The board of directors of a nonprofit arts organization can and should play an important role in planning for and adopting community engagement as a crucial mission strategy. There is a tendency on the part of some (I have been guilty of this myself) to view the board as an obstacle to be overcome in this work. Yet the board’s potential as a resource for furthering the work of community engagement is considerable and we owe it to ourselves to find productive means of tapping it.
Basic Board Governance
However, the board’s potential for supporting community engagement can be limited if it does not have a clear understanding of and commitment to its more general roles and responsibilities. Boards certainly have a fiduciary responsibility, including ensuring (through participation in fundraising) that the organization has the necessary financial resources. They also have more wide-ranging internal responsibility for the health and welfare of the organization (e.g., maintaining faithfulness to mission, ensuring adherence to laws and regulations, and setting values and vision) as well as external responsibility to make certain the organization furthers the public good.
Unfortunately, too many boards are not aware of these (and many other) responsibilities and are thus ineffective in supporting the work of the organization. In some senses this should not be surprising. Outside the nonprofit world, there is very little understanding of the nature and function of 501(c)(3) organizations. As a result, few people come to nonprofit board service with a clear view of the nature of the work. Further, in an effort to secure board members, expectations are sometimes minimized while training is limited or haphazard. And for too many, board service consists of boring meetings that have little purpose or meaning and of tasks that are not challenging or interesting. This can be made worse by a chief executive’s lack of enthusiasm for the board’s input.
Since boards are a required fact of nonprofit life, it is in the interest of the organization to take advantage of their potential. The keys to doing so are effective recruitment and training processes; creation of a culture in which meetings are productive, meaningful, and even fun; and establishment of a mechanism for board evaluation–annual evaluation of the board as a whole and of members individually.
A board can participate in the development and implementation of an arts organization’s community engagement plan without being a fully functioning board. However, the chances of success in doing so are limited to its overall level of competence.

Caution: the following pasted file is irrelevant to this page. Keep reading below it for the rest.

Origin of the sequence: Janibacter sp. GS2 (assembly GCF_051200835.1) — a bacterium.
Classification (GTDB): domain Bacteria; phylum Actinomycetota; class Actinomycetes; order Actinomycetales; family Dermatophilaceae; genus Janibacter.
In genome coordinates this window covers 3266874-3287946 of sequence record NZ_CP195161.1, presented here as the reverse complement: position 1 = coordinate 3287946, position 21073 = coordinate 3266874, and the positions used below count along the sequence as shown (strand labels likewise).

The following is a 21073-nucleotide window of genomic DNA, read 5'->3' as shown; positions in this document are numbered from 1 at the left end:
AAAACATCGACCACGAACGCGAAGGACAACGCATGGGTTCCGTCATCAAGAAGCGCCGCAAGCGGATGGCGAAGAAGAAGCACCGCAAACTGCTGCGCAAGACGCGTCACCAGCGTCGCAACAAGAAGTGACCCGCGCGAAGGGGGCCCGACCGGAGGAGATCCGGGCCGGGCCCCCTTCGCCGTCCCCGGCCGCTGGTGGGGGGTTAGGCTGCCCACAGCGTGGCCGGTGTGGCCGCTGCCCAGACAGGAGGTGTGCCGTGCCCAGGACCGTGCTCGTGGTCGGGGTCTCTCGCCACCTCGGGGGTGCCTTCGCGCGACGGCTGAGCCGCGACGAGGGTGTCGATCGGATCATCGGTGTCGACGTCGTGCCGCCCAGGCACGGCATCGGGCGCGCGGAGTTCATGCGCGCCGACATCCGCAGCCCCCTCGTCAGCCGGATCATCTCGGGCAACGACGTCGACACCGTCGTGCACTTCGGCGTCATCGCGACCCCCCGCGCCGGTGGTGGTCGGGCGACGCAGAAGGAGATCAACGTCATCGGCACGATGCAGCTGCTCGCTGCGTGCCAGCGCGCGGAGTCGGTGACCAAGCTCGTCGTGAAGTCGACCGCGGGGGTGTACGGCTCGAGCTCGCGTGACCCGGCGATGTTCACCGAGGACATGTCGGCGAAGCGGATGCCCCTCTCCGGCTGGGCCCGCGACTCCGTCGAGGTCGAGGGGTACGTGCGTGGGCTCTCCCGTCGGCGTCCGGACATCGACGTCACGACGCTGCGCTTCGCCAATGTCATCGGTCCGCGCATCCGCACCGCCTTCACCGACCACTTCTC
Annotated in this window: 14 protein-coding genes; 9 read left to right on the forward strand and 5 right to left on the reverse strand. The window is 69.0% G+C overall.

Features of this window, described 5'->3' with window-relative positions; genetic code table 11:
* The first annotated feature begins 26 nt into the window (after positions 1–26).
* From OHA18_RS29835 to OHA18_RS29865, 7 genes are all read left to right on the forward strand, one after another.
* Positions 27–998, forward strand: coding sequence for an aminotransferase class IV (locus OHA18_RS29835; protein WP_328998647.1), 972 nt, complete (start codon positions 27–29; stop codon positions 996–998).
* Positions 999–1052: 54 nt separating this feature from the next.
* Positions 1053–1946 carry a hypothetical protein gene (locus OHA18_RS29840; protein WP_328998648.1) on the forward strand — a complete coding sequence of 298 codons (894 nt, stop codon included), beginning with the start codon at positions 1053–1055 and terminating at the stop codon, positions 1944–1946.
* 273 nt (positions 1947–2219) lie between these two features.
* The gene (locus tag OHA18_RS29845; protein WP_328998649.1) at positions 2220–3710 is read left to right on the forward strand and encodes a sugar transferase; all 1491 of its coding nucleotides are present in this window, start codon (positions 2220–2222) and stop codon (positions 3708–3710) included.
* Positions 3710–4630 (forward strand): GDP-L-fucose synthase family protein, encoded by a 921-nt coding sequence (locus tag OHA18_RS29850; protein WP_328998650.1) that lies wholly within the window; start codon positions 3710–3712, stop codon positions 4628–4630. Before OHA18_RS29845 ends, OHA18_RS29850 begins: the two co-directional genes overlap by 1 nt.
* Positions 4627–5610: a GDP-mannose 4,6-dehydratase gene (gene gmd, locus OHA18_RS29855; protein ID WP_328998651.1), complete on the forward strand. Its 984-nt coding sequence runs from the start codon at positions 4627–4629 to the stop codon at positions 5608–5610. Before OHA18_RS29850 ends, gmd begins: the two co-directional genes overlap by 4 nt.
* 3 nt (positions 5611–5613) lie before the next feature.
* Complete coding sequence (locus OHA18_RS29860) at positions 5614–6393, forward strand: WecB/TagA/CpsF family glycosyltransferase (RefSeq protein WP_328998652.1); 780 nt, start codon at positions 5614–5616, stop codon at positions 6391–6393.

Board members serve arts organization because they like things the way they are. While, on reflection, this seems obvious, it is often a surprise to people that boards are not anxious to embrace change. This is not simply a reflection of the inherent conservatism of institutions; it is a manifestation of the fact that individual members do not, for themselves, see a need for change. Acknowledging this at the outset will help in developing a plan for educating the board about the need for and value of community engagement.
Some community engagement activists hope that, at best, the board will not actively oppose community-oriented planning and programs. Given the importance of the board’s role in the organization and the forms of significant support it can provide, I now believe that the board “not standing in the way” is far too low a goal. We need to work with our boards to develop in them enthusiasm for the relevance, vibrancy, and sustainability that community engagement can offer.
Board as Resource Engines
Certainly, boards of directors have long been seen as vehicles for providing financial support. They have also been understood to be valuable for the power connections (political, corporate, social) they have. However, in engaging with communities with which an organization has little history and few personal relationships, individuals who have community connections with the groups the organization is trying to reach are priceless assets. Not infrequently those communities have only vague (or sometimes even negative) impressions of the arts organization. A board member with “street cred” can provide a foundation on which trust can be built between the organization and the community. There is no amount of money that can accomplish that; it’s a resource as least as valuable as a large donation. So, when an organization commits to engagement, consideration should be given to recruiting board members who are passionate about the art and who are respected by the communities the organization is seeking to reach.
Next time: Getting to Yes and the Board as Partner in Community Engagement